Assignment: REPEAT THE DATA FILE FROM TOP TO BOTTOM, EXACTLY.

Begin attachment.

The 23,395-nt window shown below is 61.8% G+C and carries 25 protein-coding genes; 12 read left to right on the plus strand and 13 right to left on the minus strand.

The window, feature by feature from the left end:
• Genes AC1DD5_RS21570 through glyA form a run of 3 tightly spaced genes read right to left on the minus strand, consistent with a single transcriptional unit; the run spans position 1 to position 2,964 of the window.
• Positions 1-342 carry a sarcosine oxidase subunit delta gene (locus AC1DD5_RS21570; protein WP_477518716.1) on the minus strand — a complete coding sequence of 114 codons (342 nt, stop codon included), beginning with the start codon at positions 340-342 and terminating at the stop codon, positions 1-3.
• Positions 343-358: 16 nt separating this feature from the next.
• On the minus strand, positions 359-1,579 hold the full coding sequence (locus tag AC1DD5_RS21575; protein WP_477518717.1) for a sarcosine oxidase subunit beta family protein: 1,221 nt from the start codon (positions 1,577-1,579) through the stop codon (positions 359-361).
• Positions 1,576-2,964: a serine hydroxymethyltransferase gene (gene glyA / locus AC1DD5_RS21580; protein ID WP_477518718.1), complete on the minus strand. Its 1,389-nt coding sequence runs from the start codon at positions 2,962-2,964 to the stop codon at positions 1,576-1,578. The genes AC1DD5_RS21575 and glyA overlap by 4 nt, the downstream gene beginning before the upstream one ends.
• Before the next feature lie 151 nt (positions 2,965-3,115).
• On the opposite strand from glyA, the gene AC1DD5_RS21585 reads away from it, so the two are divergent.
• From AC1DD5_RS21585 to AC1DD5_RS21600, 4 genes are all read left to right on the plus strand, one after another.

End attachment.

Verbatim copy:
The 23,395-nt window shown below is 61.8% G+C and carries 25 protein-coding genes; 12 read left to right on the plus strand and 13 right to left on the minus strand.

The window, feature by feature from the left end:
• Genes AC1DD5_RS21570 through glyA form a run of 3 tightly spaced genes read right to left on the minus strand, consistent with a single transcriptional unit; the run spans position 1 to position 2,964 of the window.
• Positions 1-342 carry a sarcosine oxidase subunit delta gene (locus AC1DD5_RS21570; protein WP_477518716.1) on the minus strand — a complete coding sequence of 114 codons (342 nt, stop codon included), beginning with the start codon at positions 340-342 and terminating at the stop codon, positions 1-3.
• Positions 343-358: 16 nt separating this feature from the next.
• On the minus strand, positions 359-1,579 hold the full coding sequence (locus tag AC1DD5_RS21575; protein WP_477518717.1) for a sarcosine oxidase subunit beta family protein: 1,221 nt from the start codon (positions 1,577-1,579) through the stop codon (positions 359-361).
• Positions 1,576-2,964: a serine hydroxymethyltransferase gene (gene glyA / locus AC1DD5_RS21580; protein ID WP_477518718.1), complete on the minus strand. Its 1,389-nt coding sequence runs from the start codon at positions 2,962-2,964 to the stop codon at positions 1,576-1,578. The genes AC1DD5_RS21575 and glyA overlap by 4 nt, the downstream gene beginning before the upstream one ends.
• Before the next feature lie 151 nt (positions 2,965-3,115).
• On the opposite strand from glyA, the gene AC1DD5_RS21585 reads away from it, so the two are divergent.
• From AC1DD5_RS21585 to AC1DD5_RS21600, 4 genes are all read left to right on the plus strand, one after another.